In 2017, at the initial stage of the making of Axone, when director Nicholas Kharkongor from Shillong called me up and shared about it, I thought it was a good initiative if the film involved actors from the region itself and could highlight the racial discrimination against the Northeast people in India. People from the Northeast region living in metros are often targeted with racial abuse and picked on for their food habits. Amid the continuing racial discrimination, Axone was a much-awaited film for the people of the region.
Shot in Delhi's Humayunpur area, the 95-minute film was premiered at the BFI London Film Festival on October 2, 2019 and showcased at the MAMI Mumbai Film Festival 2019. And it was released on the Internet on June 12, 2020. A first of its kind by our own – on the life of people from Northeast in metros, social media is abuzz with comedy-drama Axone.
However, speaking as someone who has been fighting against racial discrimination faced by NE people in metro cities for more than 10 years, Axone leaves much to be desired.
To begin with, comparing Axone, another name for Naga food spice akhuni, with the smell of a “septic tank” stinks disgust instead of promoting the particular traditional food item. The message here may be counter-productive because we need to be creating social awareness and talking about accepting different cultures and food habits. Is the story of the film trying to point out the ugly and smelly part of Axone or is it saying that despite its pungent smell, it is a delicacy and goes well with smoked pork?
So much hype is built around Axone, yet it appears to be in bad taste.
The characters in the film, Chanbi (Lin Laishram) and Bendang (Lanuakum Ao), are in a relationship but when the landlady asks about the boy, she responds "Mataji, he is my cousin." This is again typecasting of NE people bringing their male or female romantic partners but pretending to be cousins in front of the homeowners.
In real instances, even when they are real siblings or cousins, such wrong notions are already formed in the minds of the locals against people from the Northeast. With humour in bad taste, the plight of the people is far from being highlighted.
Also, a marriage procedure performed with the younger sister in place of the elder sister who couldn't be present physically as shown in the film is unheard of in the tribal culture of Northeast India. This might wrongly portray the tradition and culture of the tribes of a particular state in the region.
There is an urgent need to ensure correct representation and portrayal of the Northeast tribal customs and lifestyle to the public to remove the prevailing wrong notions of the region and its people. We cannot experiment and take chances for the sake of earning easy popularity and to avoid brickbats from some quarters.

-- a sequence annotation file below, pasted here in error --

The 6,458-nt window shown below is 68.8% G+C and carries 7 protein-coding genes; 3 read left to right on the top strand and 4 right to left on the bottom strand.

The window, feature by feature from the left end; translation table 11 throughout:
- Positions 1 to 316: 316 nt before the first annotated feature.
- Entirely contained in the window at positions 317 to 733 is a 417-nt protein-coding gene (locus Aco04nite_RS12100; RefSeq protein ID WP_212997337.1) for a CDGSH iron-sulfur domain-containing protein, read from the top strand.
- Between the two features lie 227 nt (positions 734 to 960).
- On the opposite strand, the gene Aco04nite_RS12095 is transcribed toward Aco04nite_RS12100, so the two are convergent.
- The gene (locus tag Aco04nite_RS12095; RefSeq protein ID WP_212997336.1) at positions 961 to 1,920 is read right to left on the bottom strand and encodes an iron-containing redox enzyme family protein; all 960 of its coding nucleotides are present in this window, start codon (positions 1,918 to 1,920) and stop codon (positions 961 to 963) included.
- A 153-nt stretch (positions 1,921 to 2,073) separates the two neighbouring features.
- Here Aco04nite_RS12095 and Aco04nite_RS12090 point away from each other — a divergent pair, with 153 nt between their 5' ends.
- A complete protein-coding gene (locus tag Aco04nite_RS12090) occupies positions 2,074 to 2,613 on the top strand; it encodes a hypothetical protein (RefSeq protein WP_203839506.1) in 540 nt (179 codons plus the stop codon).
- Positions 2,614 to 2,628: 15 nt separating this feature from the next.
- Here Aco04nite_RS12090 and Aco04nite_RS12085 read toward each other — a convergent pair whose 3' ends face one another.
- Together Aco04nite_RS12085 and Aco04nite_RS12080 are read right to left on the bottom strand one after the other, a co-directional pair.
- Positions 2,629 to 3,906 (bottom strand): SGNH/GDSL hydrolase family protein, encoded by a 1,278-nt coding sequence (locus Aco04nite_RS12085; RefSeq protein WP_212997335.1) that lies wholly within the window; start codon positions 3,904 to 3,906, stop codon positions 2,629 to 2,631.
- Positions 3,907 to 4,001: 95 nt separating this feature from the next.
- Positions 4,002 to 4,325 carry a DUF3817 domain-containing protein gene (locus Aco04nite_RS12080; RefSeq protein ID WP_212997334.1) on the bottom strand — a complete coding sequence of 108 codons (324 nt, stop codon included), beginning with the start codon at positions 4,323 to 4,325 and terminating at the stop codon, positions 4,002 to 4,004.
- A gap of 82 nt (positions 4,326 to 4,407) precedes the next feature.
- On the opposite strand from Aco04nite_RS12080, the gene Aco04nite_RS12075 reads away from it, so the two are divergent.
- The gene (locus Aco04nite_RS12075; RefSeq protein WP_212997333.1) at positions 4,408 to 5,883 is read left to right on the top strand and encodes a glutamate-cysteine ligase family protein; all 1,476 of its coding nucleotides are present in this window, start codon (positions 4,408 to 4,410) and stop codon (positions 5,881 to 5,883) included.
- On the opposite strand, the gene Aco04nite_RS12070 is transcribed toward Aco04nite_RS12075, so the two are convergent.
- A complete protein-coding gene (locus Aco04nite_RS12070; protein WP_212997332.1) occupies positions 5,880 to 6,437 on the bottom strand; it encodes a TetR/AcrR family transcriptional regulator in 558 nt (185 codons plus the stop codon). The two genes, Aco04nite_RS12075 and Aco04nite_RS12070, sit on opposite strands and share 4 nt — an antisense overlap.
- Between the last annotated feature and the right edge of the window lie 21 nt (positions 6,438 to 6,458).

Take the case of Chanbi’s dialogue to her boyfriend Bendang, who is going through mental trauma after being thrashed at Lajpat Nagar, Delhi, "All these years you have not made one single friend from here, how sad is that. You said you wanna go back to the Northeast but you have made your own northeast here, you only interact with people from the northeast, some of them might have problem with us but most of them are nice to us and that is the reason you and I are living here.” This again conveys to the Northeast people that they are not willing to mingle with people from other states, to be specific, North Indians. True. But there is an underlying bitter truth to it. If people from Northeast are raped, beaten, harassed, and abused in a place like Delhi by some locals then it would be wrong to expect already vulnerable people to immediately trust the local residents. It is easier said than done.
The entire idea presented in the film, that to prevent racism or crimes against NE person, we have to try hard to make friends with the local populace appears to be lopsided and lacks insight.
The film fails to deliver on the count that the message is unclear, incomplete and the story does not convey real issues regarding racism faced by the people from Northeast and it does not seem to say anything about sensitizing the non-Northeast people. The message seems to be meant only for NE people about the difficulty of cooking axone and the surrounding race and culture issues.
When it is about representation of the people and if the aim is to bring down barriers and false stereotypes, depicting the lesser known positive side of Northeast people is important.
A poor start, perhaps, to better ones in the future, and an experiment that could have been avoided.